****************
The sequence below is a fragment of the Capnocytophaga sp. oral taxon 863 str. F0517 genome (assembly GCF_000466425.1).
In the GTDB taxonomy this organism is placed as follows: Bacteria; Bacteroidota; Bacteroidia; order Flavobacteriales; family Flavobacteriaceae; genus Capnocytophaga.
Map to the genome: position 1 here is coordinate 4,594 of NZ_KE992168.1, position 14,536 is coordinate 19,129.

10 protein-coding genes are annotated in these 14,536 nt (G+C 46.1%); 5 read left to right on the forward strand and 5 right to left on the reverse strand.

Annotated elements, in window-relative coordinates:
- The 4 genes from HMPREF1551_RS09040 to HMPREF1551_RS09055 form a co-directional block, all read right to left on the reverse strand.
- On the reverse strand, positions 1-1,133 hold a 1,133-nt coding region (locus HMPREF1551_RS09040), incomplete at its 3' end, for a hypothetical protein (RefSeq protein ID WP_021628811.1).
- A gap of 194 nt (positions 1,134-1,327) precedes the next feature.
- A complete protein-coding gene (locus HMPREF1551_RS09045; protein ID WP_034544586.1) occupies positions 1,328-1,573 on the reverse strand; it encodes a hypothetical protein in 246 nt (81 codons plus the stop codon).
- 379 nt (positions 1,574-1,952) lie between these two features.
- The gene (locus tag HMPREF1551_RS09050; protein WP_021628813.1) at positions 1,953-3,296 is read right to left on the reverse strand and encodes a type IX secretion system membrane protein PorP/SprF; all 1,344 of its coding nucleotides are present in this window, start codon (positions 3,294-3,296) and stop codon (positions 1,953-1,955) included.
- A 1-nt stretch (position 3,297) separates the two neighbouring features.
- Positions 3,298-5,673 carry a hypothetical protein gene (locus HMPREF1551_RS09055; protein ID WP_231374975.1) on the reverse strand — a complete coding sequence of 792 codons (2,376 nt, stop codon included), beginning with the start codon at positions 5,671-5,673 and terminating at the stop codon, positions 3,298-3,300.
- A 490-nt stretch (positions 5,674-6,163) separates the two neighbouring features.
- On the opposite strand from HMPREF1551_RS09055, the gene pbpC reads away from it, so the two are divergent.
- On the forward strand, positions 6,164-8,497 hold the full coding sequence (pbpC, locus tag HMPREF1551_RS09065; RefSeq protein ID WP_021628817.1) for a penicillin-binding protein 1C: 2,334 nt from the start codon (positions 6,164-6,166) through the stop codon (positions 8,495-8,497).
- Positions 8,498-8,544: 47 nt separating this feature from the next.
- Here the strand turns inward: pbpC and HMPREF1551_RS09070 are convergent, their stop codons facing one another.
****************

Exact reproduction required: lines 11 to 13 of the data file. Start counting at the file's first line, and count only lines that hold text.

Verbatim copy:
- The gene (locus tag HMPREF1551_RS09050; protein WP_021628813.1) at positions 1,953-3,296 is read right to left on the reverse strand and encodes a type IX secretion system membrane protein PorP/SprF; all 1,344 of its coding nucleotides are present in this window, start codon (positions 3,294-3,296) and stop codon (positions 1,953-1,955) included.
- A 1-nt stretch (position 3,297) separates the two neighbouring features.
- Positions 3,298-5,673 carry a hypothetical protein gene (locus HMPREF1551_RS09055; protein ID WP_231374975.1) on the reverse strand — a complete coding sequence of 792 codons (2,376 nt, stop codon included), beginning with the start codon at positions 5,671-5,673 and terminating at the stop codon, positions 3,298-3,300.